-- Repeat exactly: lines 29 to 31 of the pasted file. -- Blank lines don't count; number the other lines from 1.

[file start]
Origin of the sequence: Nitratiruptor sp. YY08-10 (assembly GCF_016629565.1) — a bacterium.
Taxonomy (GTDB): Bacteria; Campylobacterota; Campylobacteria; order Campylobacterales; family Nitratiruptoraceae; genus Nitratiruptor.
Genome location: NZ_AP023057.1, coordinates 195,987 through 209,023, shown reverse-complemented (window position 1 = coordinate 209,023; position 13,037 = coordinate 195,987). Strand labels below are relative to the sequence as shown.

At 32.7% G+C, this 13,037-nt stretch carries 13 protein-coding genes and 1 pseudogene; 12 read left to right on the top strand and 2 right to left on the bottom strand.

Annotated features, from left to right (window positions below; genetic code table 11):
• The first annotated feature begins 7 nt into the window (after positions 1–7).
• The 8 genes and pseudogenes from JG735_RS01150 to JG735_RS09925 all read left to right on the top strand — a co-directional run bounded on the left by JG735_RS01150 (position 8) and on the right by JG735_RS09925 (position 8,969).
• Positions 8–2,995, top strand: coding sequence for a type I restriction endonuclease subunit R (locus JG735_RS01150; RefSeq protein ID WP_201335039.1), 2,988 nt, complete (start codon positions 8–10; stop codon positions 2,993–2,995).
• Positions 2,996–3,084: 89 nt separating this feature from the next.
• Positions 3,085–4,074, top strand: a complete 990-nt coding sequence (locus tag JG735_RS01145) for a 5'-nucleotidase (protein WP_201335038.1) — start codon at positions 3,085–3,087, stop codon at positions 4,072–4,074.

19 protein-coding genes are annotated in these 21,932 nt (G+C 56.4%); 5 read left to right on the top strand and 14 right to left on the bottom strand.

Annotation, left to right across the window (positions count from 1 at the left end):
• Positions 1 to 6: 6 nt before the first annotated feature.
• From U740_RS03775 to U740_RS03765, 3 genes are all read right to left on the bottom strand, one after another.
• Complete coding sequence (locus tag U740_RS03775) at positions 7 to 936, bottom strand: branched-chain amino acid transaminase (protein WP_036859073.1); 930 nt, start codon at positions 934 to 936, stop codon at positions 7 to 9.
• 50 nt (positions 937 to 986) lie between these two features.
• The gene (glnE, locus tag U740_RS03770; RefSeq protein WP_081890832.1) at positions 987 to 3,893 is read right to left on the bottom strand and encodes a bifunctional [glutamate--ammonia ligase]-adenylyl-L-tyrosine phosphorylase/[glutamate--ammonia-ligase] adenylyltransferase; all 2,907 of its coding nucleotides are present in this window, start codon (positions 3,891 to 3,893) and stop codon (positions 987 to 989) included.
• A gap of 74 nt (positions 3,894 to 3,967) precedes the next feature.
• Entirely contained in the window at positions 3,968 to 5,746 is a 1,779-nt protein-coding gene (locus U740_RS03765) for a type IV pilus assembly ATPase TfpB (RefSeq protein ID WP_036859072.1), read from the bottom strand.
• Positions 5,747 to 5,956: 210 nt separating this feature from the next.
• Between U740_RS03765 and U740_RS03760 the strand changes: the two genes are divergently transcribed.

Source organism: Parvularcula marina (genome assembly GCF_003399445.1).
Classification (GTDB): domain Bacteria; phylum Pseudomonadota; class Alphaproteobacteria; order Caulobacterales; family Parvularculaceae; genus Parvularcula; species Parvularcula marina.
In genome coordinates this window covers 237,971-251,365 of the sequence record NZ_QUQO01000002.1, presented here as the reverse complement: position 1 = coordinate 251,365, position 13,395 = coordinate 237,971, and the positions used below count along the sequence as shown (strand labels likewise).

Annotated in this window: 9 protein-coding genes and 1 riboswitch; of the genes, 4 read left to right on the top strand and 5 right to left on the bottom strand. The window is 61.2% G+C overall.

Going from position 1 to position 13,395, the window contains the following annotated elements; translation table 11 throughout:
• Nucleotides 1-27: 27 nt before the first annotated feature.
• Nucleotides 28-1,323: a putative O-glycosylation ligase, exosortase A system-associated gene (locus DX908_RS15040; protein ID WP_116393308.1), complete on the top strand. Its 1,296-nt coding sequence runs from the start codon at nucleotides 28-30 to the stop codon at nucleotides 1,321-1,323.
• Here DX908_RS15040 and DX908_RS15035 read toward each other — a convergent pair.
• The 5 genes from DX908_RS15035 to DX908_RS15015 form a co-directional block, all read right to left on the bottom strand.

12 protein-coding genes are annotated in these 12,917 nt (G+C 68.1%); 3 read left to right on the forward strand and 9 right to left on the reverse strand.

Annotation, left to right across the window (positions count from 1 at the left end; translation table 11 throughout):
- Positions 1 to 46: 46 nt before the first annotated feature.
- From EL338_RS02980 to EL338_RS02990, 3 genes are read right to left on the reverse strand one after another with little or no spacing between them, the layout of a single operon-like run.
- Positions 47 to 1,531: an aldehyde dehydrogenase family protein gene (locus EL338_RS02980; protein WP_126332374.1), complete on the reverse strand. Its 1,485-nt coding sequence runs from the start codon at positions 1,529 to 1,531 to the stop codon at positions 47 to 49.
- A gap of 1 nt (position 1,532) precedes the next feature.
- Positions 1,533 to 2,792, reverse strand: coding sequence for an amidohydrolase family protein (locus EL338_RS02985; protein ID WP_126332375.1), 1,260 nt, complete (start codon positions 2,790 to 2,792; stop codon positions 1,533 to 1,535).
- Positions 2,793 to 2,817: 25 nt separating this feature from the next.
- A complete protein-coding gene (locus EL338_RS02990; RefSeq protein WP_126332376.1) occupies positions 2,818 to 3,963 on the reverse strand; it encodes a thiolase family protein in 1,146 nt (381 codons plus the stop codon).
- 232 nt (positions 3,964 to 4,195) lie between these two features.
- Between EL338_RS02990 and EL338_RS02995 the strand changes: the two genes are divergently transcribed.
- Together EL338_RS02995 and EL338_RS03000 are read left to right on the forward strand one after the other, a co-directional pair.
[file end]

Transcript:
• Here DX908_RS15040 and DX908_RS15035 read toward each other — a convergent pair.
• The 5 genes from DX908_RS15035 to DX908_RS15015 form a co-directional block, all read right to left on the bottom strand.

12 protein-coding genes are annotated in these 12,917 nt (G+C 68.1%); 3 read left to right on the forward strand and 9 right to left on the reverse strand.